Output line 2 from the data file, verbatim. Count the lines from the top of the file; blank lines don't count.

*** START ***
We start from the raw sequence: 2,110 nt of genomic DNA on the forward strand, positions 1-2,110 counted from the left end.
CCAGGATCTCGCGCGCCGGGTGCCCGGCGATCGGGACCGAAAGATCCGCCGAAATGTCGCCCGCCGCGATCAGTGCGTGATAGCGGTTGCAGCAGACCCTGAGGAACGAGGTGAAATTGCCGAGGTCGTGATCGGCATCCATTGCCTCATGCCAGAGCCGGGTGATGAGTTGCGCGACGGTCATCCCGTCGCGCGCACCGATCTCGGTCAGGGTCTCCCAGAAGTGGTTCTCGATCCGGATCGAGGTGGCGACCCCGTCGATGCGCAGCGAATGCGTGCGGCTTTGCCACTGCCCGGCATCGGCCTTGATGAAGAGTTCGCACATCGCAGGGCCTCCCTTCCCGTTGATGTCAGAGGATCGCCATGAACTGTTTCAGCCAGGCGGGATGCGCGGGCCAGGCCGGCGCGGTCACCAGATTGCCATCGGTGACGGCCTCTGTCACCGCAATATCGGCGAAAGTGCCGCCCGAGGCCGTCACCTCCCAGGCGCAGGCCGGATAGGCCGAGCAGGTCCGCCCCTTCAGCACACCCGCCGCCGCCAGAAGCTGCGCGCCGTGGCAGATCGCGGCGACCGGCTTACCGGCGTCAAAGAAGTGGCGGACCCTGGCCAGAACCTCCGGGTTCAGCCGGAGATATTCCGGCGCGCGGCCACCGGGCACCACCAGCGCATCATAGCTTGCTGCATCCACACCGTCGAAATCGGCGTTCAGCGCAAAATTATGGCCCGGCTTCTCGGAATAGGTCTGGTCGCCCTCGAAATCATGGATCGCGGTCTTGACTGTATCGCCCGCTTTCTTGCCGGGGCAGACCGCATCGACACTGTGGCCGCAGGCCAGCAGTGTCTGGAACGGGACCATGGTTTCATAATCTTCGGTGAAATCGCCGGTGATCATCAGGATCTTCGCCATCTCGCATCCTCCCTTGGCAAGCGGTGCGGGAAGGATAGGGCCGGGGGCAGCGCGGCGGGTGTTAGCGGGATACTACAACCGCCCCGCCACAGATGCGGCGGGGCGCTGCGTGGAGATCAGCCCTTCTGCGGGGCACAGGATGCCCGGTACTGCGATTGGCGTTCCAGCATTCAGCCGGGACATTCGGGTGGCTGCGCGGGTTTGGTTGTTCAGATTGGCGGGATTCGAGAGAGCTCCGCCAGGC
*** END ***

CCAGGATCTCGCGCGCCGGGTGCCCGGCGATCGGGACCGAAAGATCCGCCGAAATGTCGCCCGCCGCGATCAGTGCGTGATAGCGGTTGCAGCAGACCCTGAGGAACGAGGTGAAATTGCCGAGGTCGTGATCGGCATCCATTGCCTCATGCCAGAGCCGGGTGATGAGTTGCGCGACGGTCATCCCGTCGCGCGCACCGATCTCGGTCAGGGTCTCCCAGAAGTGGTTCTCGATCCGGATCGAGGTGGCGACCCCGTCGATGCGCAGCGAATGCGTGCGGCTTTGCCACTGCCCGGCATCGGCCTTGATGAAGAGTTCGCACATCGCAGGGCCTCCCTTCCCGTTGATGTCAGAGGATCGCCATGAACTGTTTCAGCCAGGCGGGATGCGCGGGCCAGGCCGGCGCGGTCACCAGATTGCCATCGGTGACGGCCTCTGTCACCGCAATATCGGCGAAAGTGCCGCCCGAGGCCGTCACCTCCCAGGCGCAGGCCGGATAGGCCGAGCAGGTCCGCCCCTTCAGCACACCCGCCGCCGCCAGAAGCTGCGCGCCGTGGCAGATCGCGGCGACCGGCTTACCGGCGTCAAAGAAGTGGCGGACCCTGGCCAGAACCTCCGGGTTCAGCCGGAGATATTCCGGCGCGCGGCCACCGGGCACCACCAGCGCATCATAGCTTGCTGCATCCACACCGTCGAAATCGGCGTTCAGCGCAAAATTATGGCCCGGCTTCTCGGAATAGGTCTGGTCGCCCTCGAAATCATGGATCGCGGTCTTGACTGTATCGCCCGCTTTCTTGCCGGGGCAGACCGCATCGACACTGTGGCCGCAGGCCAGCAGTGTCTGGAACGGGACCATGGTTTCATAATCTTCGGTGAAATCGCCGGTGATCATCAGGATCTTCGCCATCTCGCATCCTCCCTTGGCAAGCGGTGCGGGAAGGATAGGGCCGGGGGCAGCGCGGCGGGTGTTAGCGGGATACTACAACCGCCCCGCCACAGATGCGGCGGGGCGCTGCGTGGAGATCAGCCCTTCTGCGGGGCACAGGATGCCCGGTACTGCGATTGGCGTTCCAGCATTCAGCCGGGACATTCGGGTGGCTGCGCGGGTTTGGTTGTTCAGATTGGCGGGATTCGAGAGAGCTCCGCCAGGC